DescriptionGeographic variation in Gaelic morphology has long been taken as remarkably uniform, especially for a language exhibiting such phonological diversity. Yet recent research on noun morphology data from the Linguistic Survey of Scotland (Gaelic) (LSS(G)) has detected significantly more diversity than noted in the past, with clear areal patterning (Iosad & Lamb, forthcoming). This is an important finding for Goidelic dialectology and it also has implications for standardisation and corpus planning in Scottish Gaelic. One of the key recommendations to Bòrd na Gàidhlig from Dlùth is Inneach (…) was to adopt a ‘retro-vernacular’ standardisation model. As defined in the report, this meant that our referential locus should be the usage of two generations prior, approximately the 1950s. However, when we consider the actual linguistic behaviour of speakers across the Gàidhealtachd during this time – as provided in the LSS(G) – we cannot avoid grappling with a number of important, interrelated questions. For example, given the geographic diversity of Gaelic morphology, which areas should have greater representation over others? Or, if a form found in nearly every grammar to date was scarcely used in the 1950s (e.g. Type IV gentives: cathair > cathrach), do we abandon them now on the principle of retro-vernacularism? This presentation will consider these and other questions, and examine various possible paradigms of noun morphology based upon the LSS(G) results.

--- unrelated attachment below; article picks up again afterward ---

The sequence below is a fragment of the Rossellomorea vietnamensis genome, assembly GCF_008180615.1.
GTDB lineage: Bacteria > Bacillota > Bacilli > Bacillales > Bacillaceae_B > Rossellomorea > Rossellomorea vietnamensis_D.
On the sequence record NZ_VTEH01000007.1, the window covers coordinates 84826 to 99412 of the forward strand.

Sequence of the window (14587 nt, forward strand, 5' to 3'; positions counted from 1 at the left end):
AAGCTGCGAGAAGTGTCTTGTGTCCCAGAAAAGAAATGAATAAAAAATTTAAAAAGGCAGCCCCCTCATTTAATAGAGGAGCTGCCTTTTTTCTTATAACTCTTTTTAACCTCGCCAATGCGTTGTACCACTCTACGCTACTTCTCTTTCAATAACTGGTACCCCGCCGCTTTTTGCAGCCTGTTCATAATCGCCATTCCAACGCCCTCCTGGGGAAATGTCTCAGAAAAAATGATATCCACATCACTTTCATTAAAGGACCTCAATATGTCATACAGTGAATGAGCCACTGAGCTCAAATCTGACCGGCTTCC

|Period||31 Aug 2018|
|Event title||Rannsachadh na Gaidhlig 2018: null|
|Location||Edinburgh, United Kingdom|
|Degree of Recognition||International|